The Number 1 Writing Mistake

It’s the 1 September tomorrow. I love this time of year – there’s something seductive about new beginnings, a new school or university year coming up, ditching summer clothes for cosy jumpers and writing inside a warm flat. If you’ve been wanting to start a writing project, now is a good time. It’s pouring, it’s a new month, and the publishing industry is starting to wake up after summer. Do it! Start this week!

I’ve been reading a lot of other people’s work at the moment, and as I give feedback I’ve noticed I often say the same thing. People routinely make the same mistake, over and over, when they’re starting out. It’s not the misuse of commas (though as a punctuation tyrant I can tell you that one is also RIFE) or random tense shifts (also far too common – check your work before you send it out!). No, it’s this: giving away too much.

This can be difficult to get your head around as a new author. You have to tell the readers something, right? They’d like to know who they’re reading about, and where and when they are, and what colour hair the character has, and what sort of childhood they had, and what music they’ve got on their Spotify playlist, and their feelings about Marmite? Right?

Well, no. I think the reader wants to know two things when they start a book.

  1. Roughly who/what/where/when is this all about then?
  2. What’s this story going to be eh? Why should I read this damn thing? ENTERTAIN ME.

I’m assuming all readers are as impatient as me here. Bottom line is- you’ve got to hook them in. And you have very little time to do this. Think of the reader as a sniffy judge on a reality TV show, with their finger hovering over the ‘no’ button. And so you need to use that brief stage-time really wisely. Give them tension, suspense, action, dialogue, a story that kicks off. Cut out everything that doesn’t need to be there or can come later – backstory, character information, their childhood trauma, what they look like, world-building, how they got to the place where the scene is taking place.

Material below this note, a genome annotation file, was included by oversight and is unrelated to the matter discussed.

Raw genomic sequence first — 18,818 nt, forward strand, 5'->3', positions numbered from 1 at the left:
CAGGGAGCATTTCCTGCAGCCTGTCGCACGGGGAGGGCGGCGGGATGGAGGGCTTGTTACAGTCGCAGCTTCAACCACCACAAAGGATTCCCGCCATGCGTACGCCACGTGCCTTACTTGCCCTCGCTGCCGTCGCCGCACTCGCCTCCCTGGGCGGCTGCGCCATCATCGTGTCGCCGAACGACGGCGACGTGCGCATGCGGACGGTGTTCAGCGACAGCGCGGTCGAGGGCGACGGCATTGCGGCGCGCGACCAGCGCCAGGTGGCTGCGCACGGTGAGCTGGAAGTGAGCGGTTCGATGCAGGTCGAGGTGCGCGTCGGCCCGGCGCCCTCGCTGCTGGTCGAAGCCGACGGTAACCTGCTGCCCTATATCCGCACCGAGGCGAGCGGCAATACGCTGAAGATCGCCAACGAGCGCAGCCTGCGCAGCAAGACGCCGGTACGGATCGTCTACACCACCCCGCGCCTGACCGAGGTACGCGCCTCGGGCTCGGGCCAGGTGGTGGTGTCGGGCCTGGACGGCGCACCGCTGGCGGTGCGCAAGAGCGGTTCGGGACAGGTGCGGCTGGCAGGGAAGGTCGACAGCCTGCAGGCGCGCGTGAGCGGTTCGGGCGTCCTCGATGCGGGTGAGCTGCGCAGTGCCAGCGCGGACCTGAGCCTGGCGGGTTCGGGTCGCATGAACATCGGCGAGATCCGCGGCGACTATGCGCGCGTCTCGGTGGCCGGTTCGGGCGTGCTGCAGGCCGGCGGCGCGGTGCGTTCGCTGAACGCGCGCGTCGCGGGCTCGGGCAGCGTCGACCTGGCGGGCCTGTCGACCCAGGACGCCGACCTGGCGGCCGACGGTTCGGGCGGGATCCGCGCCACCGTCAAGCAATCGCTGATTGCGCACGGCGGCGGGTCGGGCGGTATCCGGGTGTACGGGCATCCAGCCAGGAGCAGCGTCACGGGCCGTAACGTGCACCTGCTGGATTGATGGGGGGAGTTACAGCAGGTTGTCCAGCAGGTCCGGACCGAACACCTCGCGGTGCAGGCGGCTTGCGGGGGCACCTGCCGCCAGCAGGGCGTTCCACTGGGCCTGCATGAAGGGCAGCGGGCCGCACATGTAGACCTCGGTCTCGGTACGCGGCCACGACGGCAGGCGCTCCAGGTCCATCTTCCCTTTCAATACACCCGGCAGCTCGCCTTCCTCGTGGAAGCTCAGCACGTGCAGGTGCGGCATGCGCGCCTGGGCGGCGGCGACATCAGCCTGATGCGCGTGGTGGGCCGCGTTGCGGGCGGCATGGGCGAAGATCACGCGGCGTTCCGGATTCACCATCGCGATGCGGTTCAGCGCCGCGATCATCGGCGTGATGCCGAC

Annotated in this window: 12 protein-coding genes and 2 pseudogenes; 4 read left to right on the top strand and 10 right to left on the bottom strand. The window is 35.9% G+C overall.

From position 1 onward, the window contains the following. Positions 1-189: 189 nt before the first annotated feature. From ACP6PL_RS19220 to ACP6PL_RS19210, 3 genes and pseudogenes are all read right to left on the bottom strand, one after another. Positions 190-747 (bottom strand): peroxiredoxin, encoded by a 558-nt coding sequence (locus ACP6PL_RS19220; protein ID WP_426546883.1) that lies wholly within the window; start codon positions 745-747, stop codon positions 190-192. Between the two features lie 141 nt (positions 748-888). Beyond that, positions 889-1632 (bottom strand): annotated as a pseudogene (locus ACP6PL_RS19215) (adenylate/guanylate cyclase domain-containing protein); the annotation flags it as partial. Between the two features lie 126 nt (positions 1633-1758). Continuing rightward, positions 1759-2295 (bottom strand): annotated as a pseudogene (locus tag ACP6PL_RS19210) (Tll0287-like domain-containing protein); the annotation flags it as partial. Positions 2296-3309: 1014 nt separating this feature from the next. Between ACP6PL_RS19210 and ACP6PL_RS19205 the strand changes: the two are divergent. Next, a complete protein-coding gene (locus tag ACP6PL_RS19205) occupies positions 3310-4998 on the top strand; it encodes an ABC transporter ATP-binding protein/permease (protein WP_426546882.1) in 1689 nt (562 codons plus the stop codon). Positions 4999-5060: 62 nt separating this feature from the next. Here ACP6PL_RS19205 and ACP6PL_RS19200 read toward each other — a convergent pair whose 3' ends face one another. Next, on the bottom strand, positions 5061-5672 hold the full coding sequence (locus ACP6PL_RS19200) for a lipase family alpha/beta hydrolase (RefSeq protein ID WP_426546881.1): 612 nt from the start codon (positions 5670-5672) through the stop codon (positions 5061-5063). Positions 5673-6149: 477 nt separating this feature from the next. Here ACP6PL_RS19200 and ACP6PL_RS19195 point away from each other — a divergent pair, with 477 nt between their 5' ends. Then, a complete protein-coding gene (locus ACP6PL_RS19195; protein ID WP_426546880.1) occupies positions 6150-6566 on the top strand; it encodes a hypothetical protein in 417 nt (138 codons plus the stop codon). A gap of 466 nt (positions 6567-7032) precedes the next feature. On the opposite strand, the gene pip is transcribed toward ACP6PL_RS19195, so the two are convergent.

There’s another reason for keeping things back. If it’s juicy – a big dramatic fact, a secret, or something that could be a surprise reveal – then you’re doing yourself out of essential suspense. Keep the reader turning the pages because they want to find out things. It’s that simple. If you tell them things straight up, they won’t need to read on. Master this simple fact and your writing will instantly be better. Good luck!

Next weekend I’m at the York Festival of Writing, where I’ll be talking about similar things and also giving one-to-one advice. If you see me there, do say hi.

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